Education in Namibia
- Education institutions
- improve access to Early Childhood development and pre-primary education;
- expand the quality of all education, including senior secondary education, vocational education and training, pre-entry tertiary education and training programmes;
- build system equity, quality and efficiency;
- strengthen the national knowledge of and response to HIV/AIDS;
- strengthen the national knowledge and innovation system;
- create an enabling environment for the development of lifelong learning;
- improve school leadership and management;
- introduce free primary education, and
- implement the Namibian School Feeding Programme.
- Namibia Vision 2030
- The National Development Plans
- Education for All National Plan of Action ( 2001-2015)/EFA Goals
- Millennium Development Goals (2015)/ MDG’s
- National Policy Options for Educationally Marginalized Children, and
- Toward Education for All: A Development Brief for Education, Culture, and Training: 1993
Hon. Dr. David Namwandi
Minister for Education
Our major priorities for advancing education in Namibia during the coming 5-10 years are to:
Education in Namibia faces challenges at the national and regional levels. National challenges include a shortage of skilled workers, for example qualified artisans, technicians, engineers, medical doctors and researchers; high unemployment levels among secondary and tertiary education graduates; and an inefficient use and distribution of resources as well as a general shortage of books and instructional materials. At the regional level there are concerns regarding teacher competence and parental involvement in children’s education as well as a growing concern about the quality and efficiency of education delivered triggered by poor performance in schools. National and regional continuous professional development units are being introduced though again this is proving challenging.
Among the initiatives implemented to improve educational quality and lead to greater inclusion are the Education and Training Sector Improvement Programme (ETSIP) and the National Standards and Performance Indicators for Schools in Namibia (NSPISN). NSPISN is aimed at improving quality teaching and learning at individual schools. The programme ensures that each school continuously evaluates its own performance and identifies aspects that need improvement. ETSIP is aimed at improving the quality of education by responding to the call of Vision 2030 and facilitating the transition to a knowledge-based economy. The programme is phased in at three five-year cycles, coinciding with the National Development Plans. The sub-sectors and strategic objectives of ETSIP are distributed over the 15-year ETSIP Strategic Plan, the first phase of implementation taking place 2006–11 and the second and current phase of implementation 2012–16). The programme includes critical cross cutting issues that are mainstreamed into the key sub-programmes and cover the themes of ICTs, HIV and AIDS, and capacity development.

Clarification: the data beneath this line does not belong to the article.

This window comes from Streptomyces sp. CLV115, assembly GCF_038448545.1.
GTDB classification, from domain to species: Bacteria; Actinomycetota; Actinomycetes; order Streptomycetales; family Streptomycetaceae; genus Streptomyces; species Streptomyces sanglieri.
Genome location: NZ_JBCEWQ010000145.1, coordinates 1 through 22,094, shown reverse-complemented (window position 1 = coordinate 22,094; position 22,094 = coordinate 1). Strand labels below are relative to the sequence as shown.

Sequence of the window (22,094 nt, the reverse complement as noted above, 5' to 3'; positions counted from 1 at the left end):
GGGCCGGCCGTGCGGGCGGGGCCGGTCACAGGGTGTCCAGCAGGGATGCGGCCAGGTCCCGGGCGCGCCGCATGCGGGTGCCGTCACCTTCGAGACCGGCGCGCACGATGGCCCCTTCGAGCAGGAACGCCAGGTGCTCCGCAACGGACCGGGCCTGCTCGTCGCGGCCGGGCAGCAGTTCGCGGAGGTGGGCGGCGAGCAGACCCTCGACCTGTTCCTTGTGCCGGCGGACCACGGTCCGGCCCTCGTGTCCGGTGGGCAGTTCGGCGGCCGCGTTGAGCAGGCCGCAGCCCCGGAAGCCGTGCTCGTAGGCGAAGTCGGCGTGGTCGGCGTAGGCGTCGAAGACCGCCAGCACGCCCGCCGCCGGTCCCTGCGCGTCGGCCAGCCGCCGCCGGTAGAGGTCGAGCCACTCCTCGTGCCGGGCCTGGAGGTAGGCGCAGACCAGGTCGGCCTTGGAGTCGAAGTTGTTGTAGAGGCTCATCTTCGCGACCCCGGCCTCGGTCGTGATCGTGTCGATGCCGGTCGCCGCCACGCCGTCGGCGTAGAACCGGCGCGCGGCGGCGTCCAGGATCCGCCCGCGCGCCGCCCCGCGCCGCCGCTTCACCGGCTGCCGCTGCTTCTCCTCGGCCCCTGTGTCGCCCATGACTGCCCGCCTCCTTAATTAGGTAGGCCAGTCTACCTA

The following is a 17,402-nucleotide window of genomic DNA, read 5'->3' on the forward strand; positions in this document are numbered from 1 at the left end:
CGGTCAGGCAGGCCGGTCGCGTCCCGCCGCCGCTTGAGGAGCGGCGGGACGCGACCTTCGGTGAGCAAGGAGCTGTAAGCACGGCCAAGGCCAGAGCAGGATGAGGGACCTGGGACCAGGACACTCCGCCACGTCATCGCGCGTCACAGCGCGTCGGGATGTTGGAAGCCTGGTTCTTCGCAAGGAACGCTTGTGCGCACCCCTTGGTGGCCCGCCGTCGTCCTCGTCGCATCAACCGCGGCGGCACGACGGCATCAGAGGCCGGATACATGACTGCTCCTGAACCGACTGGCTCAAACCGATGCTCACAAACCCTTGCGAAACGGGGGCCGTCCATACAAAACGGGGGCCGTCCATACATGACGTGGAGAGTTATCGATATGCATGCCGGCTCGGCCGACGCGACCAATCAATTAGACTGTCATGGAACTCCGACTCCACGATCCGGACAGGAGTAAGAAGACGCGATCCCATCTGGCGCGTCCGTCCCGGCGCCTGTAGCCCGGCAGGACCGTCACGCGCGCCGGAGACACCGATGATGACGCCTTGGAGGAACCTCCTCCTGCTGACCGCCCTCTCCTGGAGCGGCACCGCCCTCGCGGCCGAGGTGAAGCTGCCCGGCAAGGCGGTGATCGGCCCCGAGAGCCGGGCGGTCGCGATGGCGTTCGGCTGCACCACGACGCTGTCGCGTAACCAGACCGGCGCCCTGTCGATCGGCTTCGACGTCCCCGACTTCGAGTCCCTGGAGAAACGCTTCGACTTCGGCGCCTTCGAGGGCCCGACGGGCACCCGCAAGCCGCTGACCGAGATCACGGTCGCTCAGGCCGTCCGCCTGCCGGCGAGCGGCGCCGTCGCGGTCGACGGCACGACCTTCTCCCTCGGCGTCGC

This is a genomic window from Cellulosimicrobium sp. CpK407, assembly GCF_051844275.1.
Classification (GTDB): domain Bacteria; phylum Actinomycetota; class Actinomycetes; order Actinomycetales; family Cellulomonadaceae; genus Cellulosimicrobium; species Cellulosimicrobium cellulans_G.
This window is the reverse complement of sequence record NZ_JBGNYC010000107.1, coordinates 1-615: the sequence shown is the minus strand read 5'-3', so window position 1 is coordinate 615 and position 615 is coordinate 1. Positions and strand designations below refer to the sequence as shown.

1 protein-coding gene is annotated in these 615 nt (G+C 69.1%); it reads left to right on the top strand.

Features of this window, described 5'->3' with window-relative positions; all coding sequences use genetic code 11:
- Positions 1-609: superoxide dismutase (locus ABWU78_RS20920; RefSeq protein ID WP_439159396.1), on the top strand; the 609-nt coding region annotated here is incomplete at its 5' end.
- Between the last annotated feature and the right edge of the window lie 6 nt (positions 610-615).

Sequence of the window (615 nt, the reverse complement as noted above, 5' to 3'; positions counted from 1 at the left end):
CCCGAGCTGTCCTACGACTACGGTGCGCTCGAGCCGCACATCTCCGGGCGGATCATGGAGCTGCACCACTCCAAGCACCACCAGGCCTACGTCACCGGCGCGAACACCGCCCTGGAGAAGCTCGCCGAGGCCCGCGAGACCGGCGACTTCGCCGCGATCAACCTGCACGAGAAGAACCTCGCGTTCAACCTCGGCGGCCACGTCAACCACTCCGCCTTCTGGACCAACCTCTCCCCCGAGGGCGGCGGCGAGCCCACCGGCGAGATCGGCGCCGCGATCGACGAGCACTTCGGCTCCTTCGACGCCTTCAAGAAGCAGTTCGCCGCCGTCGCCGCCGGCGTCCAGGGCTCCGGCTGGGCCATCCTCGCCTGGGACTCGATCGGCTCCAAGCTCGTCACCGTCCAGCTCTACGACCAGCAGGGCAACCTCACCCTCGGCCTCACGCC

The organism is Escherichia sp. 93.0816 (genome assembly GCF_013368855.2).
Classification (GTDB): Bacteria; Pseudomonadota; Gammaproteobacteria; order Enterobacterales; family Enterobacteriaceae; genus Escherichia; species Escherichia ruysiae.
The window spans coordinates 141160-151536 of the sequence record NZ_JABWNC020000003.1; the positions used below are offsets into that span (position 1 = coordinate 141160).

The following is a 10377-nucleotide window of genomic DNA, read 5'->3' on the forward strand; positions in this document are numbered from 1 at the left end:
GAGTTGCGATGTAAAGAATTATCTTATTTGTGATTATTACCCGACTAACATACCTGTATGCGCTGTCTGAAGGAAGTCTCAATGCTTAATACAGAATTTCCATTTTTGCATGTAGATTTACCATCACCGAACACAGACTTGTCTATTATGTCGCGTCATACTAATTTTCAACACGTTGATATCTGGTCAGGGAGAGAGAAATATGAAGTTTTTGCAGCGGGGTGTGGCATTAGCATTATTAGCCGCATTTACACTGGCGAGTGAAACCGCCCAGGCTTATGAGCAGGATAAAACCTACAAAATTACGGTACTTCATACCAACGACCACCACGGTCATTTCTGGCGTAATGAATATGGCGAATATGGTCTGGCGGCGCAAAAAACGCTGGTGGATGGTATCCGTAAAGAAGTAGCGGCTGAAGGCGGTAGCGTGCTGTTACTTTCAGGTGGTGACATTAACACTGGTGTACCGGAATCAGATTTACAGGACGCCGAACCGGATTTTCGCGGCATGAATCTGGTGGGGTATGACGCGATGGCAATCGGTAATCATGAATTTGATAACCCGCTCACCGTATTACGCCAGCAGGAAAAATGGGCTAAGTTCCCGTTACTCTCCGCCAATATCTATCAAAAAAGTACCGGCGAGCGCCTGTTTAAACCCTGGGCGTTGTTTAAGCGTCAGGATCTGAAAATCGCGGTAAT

ETSIP activities are aligned to the following national and international ratified documents:
The main challenges of ETSIP were monitoring and evaluating progress as well as ensuring the effectiveness of the training approach. However, observations and inspections of schools and classrooms demonstrated that teachers had become more positive towards teaching and learning following the initiative and parents had become more committed and supportive towards both learners and teachers.
Joined Commonwealth: 1990
Population: 2,259,000 (2012)
GDP p.c. growth: 2.3% p.a. 1990–2012
UN HDI 2012: World ranking 128
Net primary enrolment: 88.5% (2012)
Net secondary enrolment: 50.7% (2007)
Gross tertiary enrolment: 9.0% (2008)
Adult literacy: 76.5% (2007)
Public spending on education was 8 per cent of GDP in 2010.
There are ten years of compulsory education starting at the age of seven. Primary school comprises seven years and secondary five, with cycles of three and two years. In 1993 English replaced Afrikaans as the main language of instruction. The Namibian Constitution provides free education until the age of 16 or completion of primary education. Some 85 per cent of pupils complete primary school (2009). The school year starts in January.
The principal tertiary institution is the University of Namibia, established in 1993, with its main campus in Windhoek and nine other campuses across the country. The university offers courses in agriculture and natural resources, economics and management sciences, education, engineering and information technology, medical and health sciences, and law. There are also a polytechnic, technical and agricultural colleges, and four national teacher training colleges. Namibian College of Open Learning provides open and distance learning. The female-male ratio for gross enrolment in tertiary education is 1.3:1 (2008). Literacy among people aged 15-24 is 93 per cent (2010). There are extensive adult literacy programmes.